TEEN ARCHER

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Finished up “Every Love Story Is a Ghost Story” this weekend while I was traveling. I’m not going to attempt to give it a comprehensive review, because I don’t have the time or the inclination, but I will say that if you consider yourself a DFW fan, then it’s definitely worth your while. Here are some bullet points.
I’ve read every single primary DFW thing I can get my hands on (with the exception of “Everything and More,” which I was too math-tarded to grasp), and I’ve read a lot about DFW, and I still learned a ton. 
For the most part, D.T. Max did an excellent job of making himself transparent and just telling the story. I could see a younger/less-experienced/less secure writer trying to make the book about her-/himself and trying to out-DFW DFW, but Max just stuck to the facts. 
On the other hand, he maybe hewed a little too close to the facts, and often I found myself wishing he’d dug deeper. Whether it was about Wallace’s personal life or his work, I wanted MORE. But maybe that’s for another author and another book. 
The hardcover edition wasn’t exactly rife with copyediting errors, but there were enough to make it a rocky read for this former copyeditor. But I’m a weird audience, and this is a first edition, so I’m sure those will get addressed in subsequent printings. 
It made me miss DFW terribly and want to read everything again. 
If you’re still on the fence, perhaps this excerpt will help you make up your mind. 

Finished up “Every Love Story Is a Ghost Story” this weekend while I was traveling. I’m not going to attempt to give it a comprehensive review, because I don’t have the time or the inclination, but I will say that if you consider yourself a DFW fan, then it’s definitely worth your while. Here are some bullet points.

  • I’ve read every single primary DFW thing I can get my hands on (with the exception of “Everything and More,” which I was too math-tarded to grasp), and I’ve read a lot about DFW, and I still learned a ton.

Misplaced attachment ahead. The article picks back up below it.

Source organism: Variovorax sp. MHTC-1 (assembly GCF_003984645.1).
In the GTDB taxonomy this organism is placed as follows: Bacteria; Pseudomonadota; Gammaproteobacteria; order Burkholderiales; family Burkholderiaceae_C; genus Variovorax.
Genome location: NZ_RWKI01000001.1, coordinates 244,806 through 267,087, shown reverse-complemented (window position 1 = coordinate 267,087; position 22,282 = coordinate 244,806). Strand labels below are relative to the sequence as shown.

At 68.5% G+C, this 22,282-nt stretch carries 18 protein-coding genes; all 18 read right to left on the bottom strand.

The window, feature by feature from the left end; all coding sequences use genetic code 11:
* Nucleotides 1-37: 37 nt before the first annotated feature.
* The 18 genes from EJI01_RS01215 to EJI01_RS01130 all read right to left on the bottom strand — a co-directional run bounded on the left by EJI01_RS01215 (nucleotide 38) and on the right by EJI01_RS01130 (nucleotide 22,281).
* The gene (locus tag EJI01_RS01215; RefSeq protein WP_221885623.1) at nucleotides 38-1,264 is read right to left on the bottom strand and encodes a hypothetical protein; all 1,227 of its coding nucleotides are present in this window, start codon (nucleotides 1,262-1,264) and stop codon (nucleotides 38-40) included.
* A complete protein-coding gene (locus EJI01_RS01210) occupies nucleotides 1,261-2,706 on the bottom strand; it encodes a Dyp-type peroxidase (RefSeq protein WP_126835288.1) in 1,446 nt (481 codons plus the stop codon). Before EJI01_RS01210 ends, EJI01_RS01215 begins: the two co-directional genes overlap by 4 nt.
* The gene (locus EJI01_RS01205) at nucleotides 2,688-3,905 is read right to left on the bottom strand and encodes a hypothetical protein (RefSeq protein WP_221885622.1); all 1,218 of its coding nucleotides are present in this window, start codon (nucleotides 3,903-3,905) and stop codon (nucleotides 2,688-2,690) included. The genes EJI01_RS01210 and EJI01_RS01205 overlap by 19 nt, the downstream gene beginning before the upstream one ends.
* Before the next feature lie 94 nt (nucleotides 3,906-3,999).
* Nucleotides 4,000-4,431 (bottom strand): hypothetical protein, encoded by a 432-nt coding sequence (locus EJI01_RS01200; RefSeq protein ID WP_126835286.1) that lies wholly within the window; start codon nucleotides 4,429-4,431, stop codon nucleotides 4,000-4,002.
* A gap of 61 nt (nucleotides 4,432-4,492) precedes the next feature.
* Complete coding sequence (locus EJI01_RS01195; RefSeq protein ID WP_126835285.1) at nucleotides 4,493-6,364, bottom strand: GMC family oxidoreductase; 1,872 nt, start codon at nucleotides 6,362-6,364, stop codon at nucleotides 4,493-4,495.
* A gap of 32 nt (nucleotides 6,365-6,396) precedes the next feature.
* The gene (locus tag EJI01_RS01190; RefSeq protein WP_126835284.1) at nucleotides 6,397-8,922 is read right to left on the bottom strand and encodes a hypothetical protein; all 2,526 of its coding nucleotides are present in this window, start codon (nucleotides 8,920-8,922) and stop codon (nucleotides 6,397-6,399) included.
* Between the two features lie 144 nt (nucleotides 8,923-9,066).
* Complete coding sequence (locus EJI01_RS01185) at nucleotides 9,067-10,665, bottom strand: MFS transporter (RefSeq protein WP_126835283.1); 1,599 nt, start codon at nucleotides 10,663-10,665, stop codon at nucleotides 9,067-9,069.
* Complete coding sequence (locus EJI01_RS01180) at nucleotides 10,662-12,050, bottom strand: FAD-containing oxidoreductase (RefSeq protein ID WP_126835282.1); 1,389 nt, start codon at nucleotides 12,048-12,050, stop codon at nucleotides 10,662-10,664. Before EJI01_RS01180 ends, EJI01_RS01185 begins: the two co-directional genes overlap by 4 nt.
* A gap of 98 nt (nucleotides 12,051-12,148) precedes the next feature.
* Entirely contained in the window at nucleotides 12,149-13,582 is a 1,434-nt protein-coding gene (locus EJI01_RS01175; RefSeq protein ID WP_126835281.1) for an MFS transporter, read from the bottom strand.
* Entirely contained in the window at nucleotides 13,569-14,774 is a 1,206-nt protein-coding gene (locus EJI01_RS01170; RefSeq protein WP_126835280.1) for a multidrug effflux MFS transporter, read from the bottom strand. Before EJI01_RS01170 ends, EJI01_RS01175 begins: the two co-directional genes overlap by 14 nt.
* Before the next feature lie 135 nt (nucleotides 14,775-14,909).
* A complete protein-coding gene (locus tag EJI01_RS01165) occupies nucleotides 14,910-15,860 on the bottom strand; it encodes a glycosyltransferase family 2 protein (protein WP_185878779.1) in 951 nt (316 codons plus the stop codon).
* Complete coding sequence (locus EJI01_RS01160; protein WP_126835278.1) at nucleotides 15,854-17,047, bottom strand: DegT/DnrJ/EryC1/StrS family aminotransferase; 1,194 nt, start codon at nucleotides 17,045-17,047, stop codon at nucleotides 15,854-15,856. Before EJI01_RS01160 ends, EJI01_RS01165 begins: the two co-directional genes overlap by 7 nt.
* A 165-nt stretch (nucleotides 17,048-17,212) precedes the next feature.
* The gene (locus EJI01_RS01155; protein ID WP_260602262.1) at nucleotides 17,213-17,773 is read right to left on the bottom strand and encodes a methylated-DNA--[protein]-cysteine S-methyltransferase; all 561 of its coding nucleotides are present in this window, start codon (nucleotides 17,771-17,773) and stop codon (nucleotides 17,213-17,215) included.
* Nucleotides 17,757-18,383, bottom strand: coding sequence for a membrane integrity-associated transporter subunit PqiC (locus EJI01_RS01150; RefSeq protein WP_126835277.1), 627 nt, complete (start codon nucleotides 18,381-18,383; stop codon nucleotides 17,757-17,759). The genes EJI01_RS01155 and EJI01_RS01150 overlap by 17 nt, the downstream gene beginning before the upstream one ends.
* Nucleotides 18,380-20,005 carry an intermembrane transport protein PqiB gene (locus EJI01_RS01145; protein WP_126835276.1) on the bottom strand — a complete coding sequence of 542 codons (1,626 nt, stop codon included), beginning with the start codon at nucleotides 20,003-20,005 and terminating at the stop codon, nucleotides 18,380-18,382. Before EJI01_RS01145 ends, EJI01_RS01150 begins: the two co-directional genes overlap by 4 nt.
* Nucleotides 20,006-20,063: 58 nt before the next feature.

• For the most part, D.T. Max did an excellent job of making himself transparent and just telling the story. I could see a younger/less-experienced/less secure writer trying to make the book about her-/himself and trying to out-DFW DFW, but Max just stuck to the facts. 
  • On the other hand, he maybe hewed a little too close to the facts, and often I found myself wishing he’d dug deeper. Whether it was about Wallace’s personal life or his work, I wanted MORE. But maybe that’s for another author and another book. 
  • The hardcover edition wasn’t exactly rife with copyediting errors, but there were enough to make it a rocky read for this former copyeditor. But I’m a weird audience, and this is a first edition, so I’m sure those will get addressed in subsequent printings. 
  • It made me miss DFW terribly and want to read everything again. 

If you’re still on the fence, perhaps this excerpt will help you make up your mind. 

  1. countstarsbycandlelight reblogged this from teenarcher and added:
    I just finished this. No time (or, honestly, motivation) to wrie anything somewhat resembling a real review, but I’ll...
  2. grenadeparty reblogged this from hermitologist and added:
    Can’t wait to pick this up!
  3. thiscozyskull reblogged this from hermitologist
  4. hermitologist reblogged this from teenarcher and added:
    This is sitting in my reading queue, taunting me. I might have to push a few things aside and just dive in after reading...
  5. teenarcher posted this